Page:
Achieving full R\W primitive with CVE-2019-0539
CFI has most certainly set the standard for exploit mitigations, and has inspired many implementations such as Microsoft CFG, Microsoft RFG, PaX Team’s RAP™ and Clang’s CFI.
In this series of posts we’re going to demonstrate how modern CFI implementations can be circumvented.
Specifically in this post we’ll be demonstrating an advanced code reuse technique, Counterfeit Object-Oriented Programming (COOP) utilizing an old vulnerability to conform to the theoretical boundaries of CFI.
CVE-2015-5122 is a use-after-free vulnerability that was utilized by Hacking Team to exploit Adobe Flash Player (<= 126.96.36.199). An analysis of the vulnerability itself can be found here. Note that by leveraging this vulnerability we are able to gain a full read-write primitive to the process memory.
We based our work on Metasploit’s implementation of CVE-2015-5122 which can be found here. In order to achieve a read/write primitive the vulnerability is used to overwrite the length member of a vector object. The vector object is wrapped with a class named ExploitByteArray that contains the methods write(addr, data) and read(addr) that provide the full read/write primitives. Code execution is gained by defining a fake “magic” method in the Exploiter class, and overriding its virtual function pointer with an address of choice.
The metasploit implementation first calls VirtualProtect in order to change a sprayed stack-pivot stub’s page protection to READWRITE_EXECUTE, and then uses the magic method a second time to call the executable stub and commence a ROP chain.
// VirtualProtect the stub with a *reliable* stack pivot eba.write(stack_address + 8 + 0x80 + 28, virtualprotect) eba.write(magic_object, stack_address + 8 + 0x80); // overwrite vtable (needs to be restored) eba.write(magic + 0x1c, stub_address) eba.write(magic + 0x20, 0x10) var args:Array = new Array(0x41) Magic.call.apply(null, args); // Call to our stack pivot and init the rop chain eba.write(stack_address + 8 + 0x80 + 28, stub_address + 8) eba.write(magic_object, stack_address + 8 + 0x80); // overwrite vtable (needs to be restored) eba.write(magic + 0x1c, stack_address + 0x18000) Magic.call.apply(null, null); eba.write(magic_object, magic_table); eba.write(magic + 0x1c, magic_arg0) eba.write(magic + 0x20, magic_arg1)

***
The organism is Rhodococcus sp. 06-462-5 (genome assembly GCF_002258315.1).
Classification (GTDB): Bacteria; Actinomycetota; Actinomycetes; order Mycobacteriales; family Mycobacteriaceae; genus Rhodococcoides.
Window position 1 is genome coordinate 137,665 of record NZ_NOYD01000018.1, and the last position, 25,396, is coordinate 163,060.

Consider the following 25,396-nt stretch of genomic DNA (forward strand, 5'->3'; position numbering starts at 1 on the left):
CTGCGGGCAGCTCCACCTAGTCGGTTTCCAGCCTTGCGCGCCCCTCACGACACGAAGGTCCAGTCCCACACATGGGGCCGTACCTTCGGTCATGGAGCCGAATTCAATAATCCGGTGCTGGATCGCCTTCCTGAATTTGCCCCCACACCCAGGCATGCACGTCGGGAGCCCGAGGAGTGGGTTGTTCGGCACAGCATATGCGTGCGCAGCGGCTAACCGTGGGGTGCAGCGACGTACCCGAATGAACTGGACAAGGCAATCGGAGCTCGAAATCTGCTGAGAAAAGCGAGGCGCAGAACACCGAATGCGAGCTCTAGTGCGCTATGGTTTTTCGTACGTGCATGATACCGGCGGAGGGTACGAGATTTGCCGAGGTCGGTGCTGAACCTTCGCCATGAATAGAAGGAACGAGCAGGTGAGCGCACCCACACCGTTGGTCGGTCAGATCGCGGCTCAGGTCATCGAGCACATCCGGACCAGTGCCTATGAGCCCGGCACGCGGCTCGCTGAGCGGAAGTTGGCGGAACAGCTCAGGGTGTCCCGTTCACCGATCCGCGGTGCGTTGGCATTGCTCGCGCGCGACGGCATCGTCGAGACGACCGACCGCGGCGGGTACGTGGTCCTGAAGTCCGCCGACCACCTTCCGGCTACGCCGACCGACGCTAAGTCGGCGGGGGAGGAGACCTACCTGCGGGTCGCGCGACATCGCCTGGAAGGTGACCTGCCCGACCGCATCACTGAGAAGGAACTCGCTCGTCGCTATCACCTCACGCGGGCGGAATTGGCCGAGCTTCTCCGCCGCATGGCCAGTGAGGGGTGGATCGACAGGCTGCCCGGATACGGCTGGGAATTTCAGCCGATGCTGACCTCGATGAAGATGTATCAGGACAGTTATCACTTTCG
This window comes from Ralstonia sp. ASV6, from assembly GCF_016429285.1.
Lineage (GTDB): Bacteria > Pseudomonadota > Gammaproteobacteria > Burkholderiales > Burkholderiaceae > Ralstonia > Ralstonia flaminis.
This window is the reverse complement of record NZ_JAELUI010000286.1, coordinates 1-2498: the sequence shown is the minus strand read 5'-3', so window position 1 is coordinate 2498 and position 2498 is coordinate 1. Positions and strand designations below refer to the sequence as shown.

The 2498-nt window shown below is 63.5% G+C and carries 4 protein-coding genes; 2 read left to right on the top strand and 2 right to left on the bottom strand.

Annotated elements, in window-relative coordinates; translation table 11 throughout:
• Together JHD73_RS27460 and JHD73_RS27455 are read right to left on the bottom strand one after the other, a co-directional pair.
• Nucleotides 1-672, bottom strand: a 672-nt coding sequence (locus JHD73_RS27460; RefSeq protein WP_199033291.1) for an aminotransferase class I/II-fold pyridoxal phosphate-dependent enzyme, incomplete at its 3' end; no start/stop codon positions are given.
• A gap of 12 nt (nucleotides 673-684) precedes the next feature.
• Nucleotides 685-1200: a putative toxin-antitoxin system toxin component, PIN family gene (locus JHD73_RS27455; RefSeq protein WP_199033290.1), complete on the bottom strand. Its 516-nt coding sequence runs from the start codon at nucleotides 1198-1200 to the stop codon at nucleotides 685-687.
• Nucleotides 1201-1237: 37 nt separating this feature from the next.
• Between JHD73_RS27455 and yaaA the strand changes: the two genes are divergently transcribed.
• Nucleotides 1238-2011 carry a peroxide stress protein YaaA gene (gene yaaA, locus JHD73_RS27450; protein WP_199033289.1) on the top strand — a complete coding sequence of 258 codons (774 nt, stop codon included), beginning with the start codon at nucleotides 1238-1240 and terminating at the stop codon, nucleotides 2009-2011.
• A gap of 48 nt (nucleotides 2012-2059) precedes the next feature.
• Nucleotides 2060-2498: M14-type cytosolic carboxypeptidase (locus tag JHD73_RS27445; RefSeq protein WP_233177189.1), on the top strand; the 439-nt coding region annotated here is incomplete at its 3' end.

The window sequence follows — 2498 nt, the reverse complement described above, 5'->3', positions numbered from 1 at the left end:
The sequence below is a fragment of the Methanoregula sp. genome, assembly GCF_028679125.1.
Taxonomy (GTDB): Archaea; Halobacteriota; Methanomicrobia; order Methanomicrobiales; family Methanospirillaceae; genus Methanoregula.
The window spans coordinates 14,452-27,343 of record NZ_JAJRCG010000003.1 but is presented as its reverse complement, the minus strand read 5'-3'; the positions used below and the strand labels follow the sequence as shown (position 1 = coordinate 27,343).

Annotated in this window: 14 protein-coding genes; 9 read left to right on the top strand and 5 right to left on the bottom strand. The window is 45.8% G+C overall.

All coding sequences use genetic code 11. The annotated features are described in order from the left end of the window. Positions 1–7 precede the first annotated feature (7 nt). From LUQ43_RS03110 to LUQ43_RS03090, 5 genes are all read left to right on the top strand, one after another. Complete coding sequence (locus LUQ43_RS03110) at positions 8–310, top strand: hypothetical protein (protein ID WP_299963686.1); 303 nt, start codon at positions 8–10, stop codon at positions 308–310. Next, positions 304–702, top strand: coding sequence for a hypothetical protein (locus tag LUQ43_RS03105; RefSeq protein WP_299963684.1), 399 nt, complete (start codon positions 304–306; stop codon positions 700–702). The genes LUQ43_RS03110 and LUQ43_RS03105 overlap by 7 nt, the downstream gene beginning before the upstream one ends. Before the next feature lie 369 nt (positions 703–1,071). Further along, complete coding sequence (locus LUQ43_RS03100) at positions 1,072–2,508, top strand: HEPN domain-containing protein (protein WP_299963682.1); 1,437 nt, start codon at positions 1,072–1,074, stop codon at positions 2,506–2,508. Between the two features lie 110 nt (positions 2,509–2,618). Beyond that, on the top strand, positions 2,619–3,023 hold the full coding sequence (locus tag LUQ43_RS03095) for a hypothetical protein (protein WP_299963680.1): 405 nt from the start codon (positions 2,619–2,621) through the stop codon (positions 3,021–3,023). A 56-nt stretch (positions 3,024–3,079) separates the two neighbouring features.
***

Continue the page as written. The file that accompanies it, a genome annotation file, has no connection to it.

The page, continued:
This exploit implementation is sufficient in bypassing ASLR and DEP protections, however it’s far from being undetectable by modern CFI implementations.
For example, Shadow Stack (backward-edge) based CFI implementations will easily detect the stack pivot and the ROP chain execution as magic function returns to a different address than the address that was pushed on the stack by the original call instruction.
In order to make this exploit undetectable by modern CFI implementations, we must conform to the following constraints as described by Schuster et al:
C-1 indirect calls/jumps to non address-taken locations
C-2 returns not in compliance with the call stack
C-3 excessive use of indirect branches
C-4 pivoting of the stack pointer (possibly temporarily)
C-5 injection of new code pointers or manipulation of existing ones
C-6* indirect calls/jumps to “critical functions” We add an additional constraint that applies a fine-grain policy for “critical functions”.
Counterfeit Object-Oriented Programming (COOP) is a new code-reuse technique for C++ applications. This technique relies on the assumption that CFI solutions do not consider C++ semantics, as they don’t check that every virtual function is called by the appropriate virtual callsite. By creating a counterfeit object with a fake vtable with vptr’s of our choosing, we can invoke any virtual function without triggering CFI because CFI solutions don’t validate that the called virtual-function has any connection to the caller object’s class.
First, we need to find virtual functions that perform the operations we plan to do. These functions are called “vfgadgets”.
Second, in order to combine them we need to find a special vfgadget called Main Loop Gadget (ML-G or ML-ARG-G if it passes arguments). This vfgadget contains a loop that iterates through a list of objects and calls a virtual function for each one of them. It’s common to find such a vfgadget in a large C++ application. By filling the counterfeit ML-G object with a fake member list of objects, each object will hold a fake vtable containing a different vfgadget, we can execute different parts of the application’s code without violating the constraints described above.
We demonstrate below, the combination of two vfgadgets, ATL::CComControl::CreateControlWindow and ML-G CLibrariesFolderBase::v_AreAllLibraries.
Active Template Library(ATL) is a C++ template library that is used to simplify the programming of COM object in Windows. You can find these templates in some of Windows libraries, including shell32.dll (version 6.1.7601.23403). One of shell32.dll objects is CComControl, a class that provides methods for creating and managing ATL controls. The important method for us is CreateControlWindow. According to Microsoft’s documentation the method initializes and creates a window object by calling CWindowImpl::Create and which calls additional internal objects as described below. As every window, it needs to have a WndProc function – a callback function that will process all the messages that will be sent to the window. We found out that this function puts a thunk as the WndProc procedure of the window. This thunk transforms the Windows C callback call into a virtual function call, by overwriting the first WndProc stack argument (that’s supposed to be the HANDLE of the window) with a C++ this pointer The thunk data and its disassembly: